The issue here for me is that after reading this article I can take a step back and reflect on my experience and learn. Number one: in the learning process from the article refers to being the ‘concrete experience’ of having the lesson with the instructor. Number two: being the ‘observation + reflection’ that I didn’t get the best out of the lesson I could have and maybe I was not enthusiastic about the learning experience. Number three: the ‘abstract concepts’ being, was it to do with me? What was wrong with my attitude or was it the instructor who did a lot of repetition and did not make the class enjoyable enough for me? Number 4: the ‘concepts in new situations’ was when I heard other people say they enjoyed it, and there were few people who made me think that I should change my attitude. So, now here is where I must have reached what it says in the article a ‘hypothesis’ for my next learning practice, which I think I did in the next lesson.
I think that in any learning situation a learner should try to think positive and get the best they can out of it and maybe this time I was not in the right mood. This reflection is good because I can now approach the next lesson with a better focus, which is better than just blaming it on the teacher or forgetting about it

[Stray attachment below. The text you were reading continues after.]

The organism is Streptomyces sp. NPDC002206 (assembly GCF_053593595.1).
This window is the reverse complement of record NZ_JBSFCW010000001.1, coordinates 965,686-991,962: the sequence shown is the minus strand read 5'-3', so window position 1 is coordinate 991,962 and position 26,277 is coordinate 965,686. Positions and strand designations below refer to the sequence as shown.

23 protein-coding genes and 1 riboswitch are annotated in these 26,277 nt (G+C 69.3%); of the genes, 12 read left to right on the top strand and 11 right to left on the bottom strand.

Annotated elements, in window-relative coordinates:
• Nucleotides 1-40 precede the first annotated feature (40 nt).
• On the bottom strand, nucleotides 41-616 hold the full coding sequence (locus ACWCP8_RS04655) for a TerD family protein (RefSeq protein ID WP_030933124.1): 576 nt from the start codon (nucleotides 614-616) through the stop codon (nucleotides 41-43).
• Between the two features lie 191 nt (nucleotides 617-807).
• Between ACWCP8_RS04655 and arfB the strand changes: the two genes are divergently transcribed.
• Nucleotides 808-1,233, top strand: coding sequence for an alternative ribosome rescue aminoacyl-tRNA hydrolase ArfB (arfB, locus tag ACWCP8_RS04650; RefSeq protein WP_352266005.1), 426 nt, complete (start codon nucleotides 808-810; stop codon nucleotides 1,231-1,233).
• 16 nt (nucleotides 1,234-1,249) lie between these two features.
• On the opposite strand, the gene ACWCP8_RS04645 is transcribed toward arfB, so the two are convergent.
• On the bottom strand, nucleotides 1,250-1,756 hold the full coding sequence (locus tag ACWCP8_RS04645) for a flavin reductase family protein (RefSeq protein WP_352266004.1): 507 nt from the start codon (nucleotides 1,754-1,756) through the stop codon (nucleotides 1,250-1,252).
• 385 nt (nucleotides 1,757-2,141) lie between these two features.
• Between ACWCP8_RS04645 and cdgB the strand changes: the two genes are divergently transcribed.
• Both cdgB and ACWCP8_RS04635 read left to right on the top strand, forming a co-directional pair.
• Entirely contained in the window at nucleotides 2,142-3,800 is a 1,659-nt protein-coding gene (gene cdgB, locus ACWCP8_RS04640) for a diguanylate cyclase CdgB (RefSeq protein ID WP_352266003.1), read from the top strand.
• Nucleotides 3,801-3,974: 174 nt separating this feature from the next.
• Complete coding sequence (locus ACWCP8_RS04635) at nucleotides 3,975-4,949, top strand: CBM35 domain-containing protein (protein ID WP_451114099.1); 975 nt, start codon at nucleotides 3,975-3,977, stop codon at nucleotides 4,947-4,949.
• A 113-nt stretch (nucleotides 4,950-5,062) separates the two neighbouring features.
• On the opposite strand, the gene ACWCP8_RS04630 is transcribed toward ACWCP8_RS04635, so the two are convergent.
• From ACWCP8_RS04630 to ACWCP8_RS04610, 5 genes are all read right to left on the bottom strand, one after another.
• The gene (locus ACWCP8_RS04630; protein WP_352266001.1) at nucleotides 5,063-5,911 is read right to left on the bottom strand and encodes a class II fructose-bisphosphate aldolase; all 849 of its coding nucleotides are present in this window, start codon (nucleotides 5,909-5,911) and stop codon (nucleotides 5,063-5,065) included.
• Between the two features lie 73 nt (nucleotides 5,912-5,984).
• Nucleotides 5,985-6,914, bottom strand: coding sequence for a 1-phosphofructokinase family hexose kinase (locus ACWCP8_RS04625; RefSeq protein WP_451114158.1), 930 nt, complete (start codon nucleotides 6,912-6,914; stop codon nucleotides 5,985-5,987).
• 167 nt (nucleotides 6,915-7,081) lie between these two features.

Giving and Receiving Feedback – It Will Never Be Easy But It Can Be Better By Larry Potter
This is a commendable article for me as I think at times I recognise that it is hard to receive and give feedback. It could be said that most people’s feedback skills could be said to need a little practice. I think this is important because as a teacher you will need feedback from your students to tell you if they enjoyed and comprehended your teaching. Also, the students will want feedback on their learning. Each will need a positive, constructive base.